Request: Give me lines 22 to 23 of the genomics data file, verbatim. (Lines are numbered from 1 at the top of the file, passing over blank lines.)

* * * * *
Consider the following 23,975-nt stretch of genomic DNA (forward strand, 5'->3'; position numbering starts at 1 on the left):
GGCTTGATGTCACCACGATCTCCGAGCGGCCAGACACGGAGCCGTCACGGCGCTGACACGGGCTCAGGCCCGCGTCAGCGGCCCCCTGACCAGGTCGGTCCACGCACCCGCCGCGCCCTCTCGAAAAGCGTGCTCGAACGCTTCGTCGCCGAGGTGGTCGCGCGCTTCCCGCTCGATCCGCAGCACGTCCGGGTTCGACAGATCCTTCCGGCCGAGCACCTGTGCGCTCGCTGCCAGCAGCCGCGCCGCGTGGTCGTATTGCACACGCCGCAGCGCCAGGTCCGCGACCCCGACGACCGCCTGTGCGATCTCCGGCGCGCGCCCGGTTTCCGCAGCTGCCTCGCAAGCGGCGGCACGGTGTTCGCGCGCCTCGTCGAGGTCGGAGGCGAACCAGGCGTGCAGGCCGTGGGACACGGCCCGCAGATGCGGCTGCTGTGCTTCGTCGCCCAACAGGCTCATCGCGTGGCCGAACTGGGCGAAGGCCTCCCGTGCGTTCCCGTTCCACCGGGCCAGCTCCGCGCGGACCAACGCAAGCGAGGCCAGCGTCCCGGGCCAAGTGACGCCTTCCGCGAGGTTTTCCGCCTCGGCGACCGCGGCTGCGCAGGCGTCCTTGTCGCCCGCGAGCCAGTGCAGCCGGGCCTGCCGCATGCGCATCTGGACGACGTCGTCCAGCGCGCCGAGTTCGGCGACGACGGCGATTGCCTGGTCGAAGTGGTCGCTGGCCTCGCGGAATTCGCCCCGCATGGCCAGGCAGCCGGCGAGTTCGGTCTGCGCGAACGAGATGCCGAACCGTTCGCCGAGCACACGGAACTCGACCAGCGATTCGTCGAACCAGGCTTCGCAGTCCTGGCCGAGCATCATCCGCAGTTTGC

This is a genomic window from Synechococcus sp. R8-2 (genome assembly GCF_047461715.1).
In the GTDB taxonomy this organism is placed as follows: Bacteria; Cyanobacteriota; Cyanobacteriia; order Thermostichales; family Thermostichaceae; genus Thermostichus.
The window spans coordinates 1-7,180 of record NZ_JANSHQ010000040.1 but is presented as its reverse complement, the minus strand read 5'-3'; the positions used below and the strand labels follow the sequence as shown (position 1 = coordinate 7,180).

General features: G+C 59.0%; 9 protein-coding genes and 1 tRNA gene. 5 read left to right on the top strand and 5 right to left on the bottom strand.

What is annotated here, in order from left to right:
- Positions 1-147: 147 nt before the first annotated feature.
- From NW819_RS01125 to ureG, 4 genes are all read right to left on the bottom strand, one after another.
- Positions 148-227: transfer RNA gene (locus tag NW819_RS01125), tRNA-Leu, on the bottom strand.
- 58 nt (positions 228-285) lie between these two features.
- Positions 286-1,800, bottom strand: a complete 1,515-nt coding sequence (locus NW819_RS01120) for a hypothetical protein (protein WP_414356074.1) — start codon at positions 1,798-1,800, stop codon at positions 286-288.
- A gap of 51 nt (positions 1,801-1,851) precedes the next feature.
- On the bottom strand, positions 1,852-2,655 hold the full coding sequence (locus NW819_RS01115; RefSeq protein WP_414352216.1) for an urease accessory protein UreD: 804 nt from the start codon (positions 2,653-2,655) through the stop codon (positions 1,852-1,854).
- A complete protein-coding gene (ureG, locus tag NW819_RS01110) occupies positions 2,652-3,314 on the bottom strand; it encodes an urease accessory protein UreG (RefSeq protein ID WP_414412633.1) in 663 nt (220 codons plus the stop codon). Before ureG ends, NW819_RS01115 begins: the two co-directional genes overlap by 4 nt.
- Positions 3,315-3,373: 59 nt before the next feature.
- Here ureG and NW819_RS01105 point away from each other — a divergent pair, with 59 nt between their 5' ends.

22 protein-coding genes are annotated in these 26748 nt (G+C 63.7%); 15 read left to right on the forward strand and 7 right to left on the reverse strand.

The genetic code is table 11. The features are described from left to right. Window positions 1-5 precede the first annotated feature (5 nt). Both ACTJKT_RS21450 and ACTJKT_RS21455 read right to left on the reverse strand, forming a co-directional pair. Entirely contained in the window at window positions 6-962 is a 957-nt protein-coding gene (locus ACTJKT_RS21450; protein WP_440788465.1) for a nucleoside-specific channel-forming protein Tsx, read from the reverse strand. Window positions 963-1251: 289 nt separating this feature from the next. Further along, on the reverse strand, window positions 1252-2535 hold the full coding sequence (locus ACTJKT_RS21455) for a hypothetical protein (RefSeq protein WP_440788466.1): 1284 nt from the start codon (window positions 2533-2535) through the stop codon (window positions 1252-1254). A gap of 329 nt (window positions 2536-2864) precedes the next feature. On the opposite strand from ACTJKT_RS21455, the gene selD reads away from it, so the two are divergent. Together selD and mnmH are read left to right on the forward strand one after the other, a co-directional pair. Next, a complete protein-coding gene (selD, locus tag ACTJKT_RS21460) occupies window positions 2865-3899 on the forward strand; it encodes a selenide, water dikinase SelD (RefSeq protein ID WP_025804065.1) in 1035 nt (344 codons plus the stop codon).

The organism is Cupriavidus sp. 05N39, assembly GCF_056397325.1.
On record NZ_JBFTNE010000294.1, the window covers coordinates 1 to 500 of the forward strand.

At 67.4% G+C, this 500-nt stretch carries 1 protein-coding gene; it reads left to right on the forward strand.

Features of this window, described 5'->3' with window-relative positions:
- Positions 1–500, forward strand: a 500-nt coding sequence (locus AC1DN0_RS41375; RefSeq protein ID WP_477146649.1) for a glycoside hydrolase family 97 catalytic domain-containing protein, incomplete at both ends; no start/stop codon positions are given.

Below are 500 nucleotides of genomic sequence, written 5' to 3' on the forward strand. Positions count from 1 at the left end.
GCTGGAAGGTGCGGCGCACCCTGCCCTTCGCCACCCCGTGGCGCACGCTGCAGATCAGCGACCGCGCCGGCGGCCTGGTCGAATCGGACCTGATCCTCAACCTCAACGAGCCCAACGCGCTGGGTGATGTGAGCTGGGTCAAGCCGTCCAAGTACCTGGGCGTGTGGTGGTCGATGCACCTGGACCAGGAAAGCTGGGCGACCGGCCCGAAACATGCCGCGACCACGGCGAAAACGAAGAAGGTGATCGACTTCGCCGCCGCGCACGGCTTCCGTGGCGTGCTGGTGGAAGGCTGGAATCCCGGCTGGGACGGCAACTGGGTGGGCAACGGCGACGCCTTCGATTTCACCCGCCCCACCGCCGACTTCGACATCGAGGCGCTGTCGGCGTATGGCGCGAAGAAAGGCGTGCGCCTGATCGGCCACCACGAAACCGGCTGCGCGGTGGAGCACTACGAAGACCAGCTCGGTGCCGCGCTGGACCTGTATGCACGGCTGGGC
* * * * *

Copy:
At 67.4% G+C, this 500-nt stretch carries 1 protein-coding gene; it reads left to right on the forward strand.

Features of this window, described 5'->3' with window-relative positions: